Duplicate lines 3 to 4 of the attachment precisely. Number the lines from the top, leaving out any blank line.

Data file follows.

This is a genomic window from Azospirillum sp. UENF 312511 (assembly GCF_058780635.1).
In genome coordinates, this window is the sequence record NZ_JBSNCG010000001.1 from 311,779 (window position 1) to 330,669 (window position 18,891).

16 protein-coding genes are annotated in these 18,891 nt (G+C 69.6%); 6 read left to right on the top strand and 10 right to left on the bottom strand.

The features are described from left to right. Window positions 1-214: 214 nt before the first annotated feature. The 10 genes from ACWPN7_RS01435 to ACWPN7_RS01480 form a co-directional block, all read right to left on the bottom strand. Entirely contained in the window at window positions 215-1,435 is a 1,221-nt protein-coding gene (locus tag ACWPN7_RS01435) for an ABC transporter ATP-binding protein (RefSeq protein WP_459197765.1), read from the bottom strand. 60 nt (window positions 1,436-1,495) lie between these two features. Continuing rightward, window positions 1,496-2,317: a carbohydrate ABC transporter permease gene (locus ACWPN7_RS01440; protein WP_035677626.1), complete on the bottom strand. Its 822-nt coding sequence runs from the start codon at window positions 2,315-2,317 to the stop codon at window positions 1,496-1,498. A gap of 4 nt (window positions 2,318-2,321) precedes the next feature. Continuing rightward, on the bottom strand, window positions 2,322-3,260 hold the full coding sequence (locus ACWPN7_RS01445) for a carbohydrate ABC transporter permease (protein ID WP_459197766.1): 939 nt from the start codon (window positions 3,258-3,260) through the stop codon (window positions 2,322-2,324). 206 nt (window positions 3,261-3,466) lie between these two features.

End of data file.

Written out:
16 protein-coding genes are annotated in these 18,891 nt (G+C 69.6%); 6 read left to right on the top strand and 10 right to left on the bottom strand.

The features are described from left to right. Window positions 1-214: 214 nt before the first annotated feature. The 10 genes from ACWPN7_RS01435 to ACWPN7_RS01480 form a co-directional block, all read right to left on the bottom strand. Entirely contained in the window at window positions 215-1,435 is a 1,221-nt protein-coding gene (locus tag ACWPN7_RS01435) for an ABC transporter ATP-binding protein (RefSeq protein WP_459197765.1), read from the bottom strand. 60 nt (window positions 1,436-1,495) lie between these two features. Continuing rightward, window positions 1,496-2,317: a carbohydrate ABC transporter permease gene (locus ACWPN7_RS01440; protein WP_035677626.1), complete on the bottom strand. Its 822-nt coding sequence runs from the start codon at window positions 2,315-2,317 to the stop codon at window positions 1,496-1,498. A gap of 4 nt (window positions 2,318-2,321) precedes the next feature. Continuing rightward, on the bottom strand, window positions 2,322-3,260 hold the full coding sequence (locus ACWPN7_RS01445) for a carbohydrate ABC transporter permease (protein ID WP_459197766.1): 939 nt from the start codon (window positions 3,258-3,260) through the stop codon (window positions 2,322-2,324). 206 nt (window positions 3,261-3,466) lie between these two features.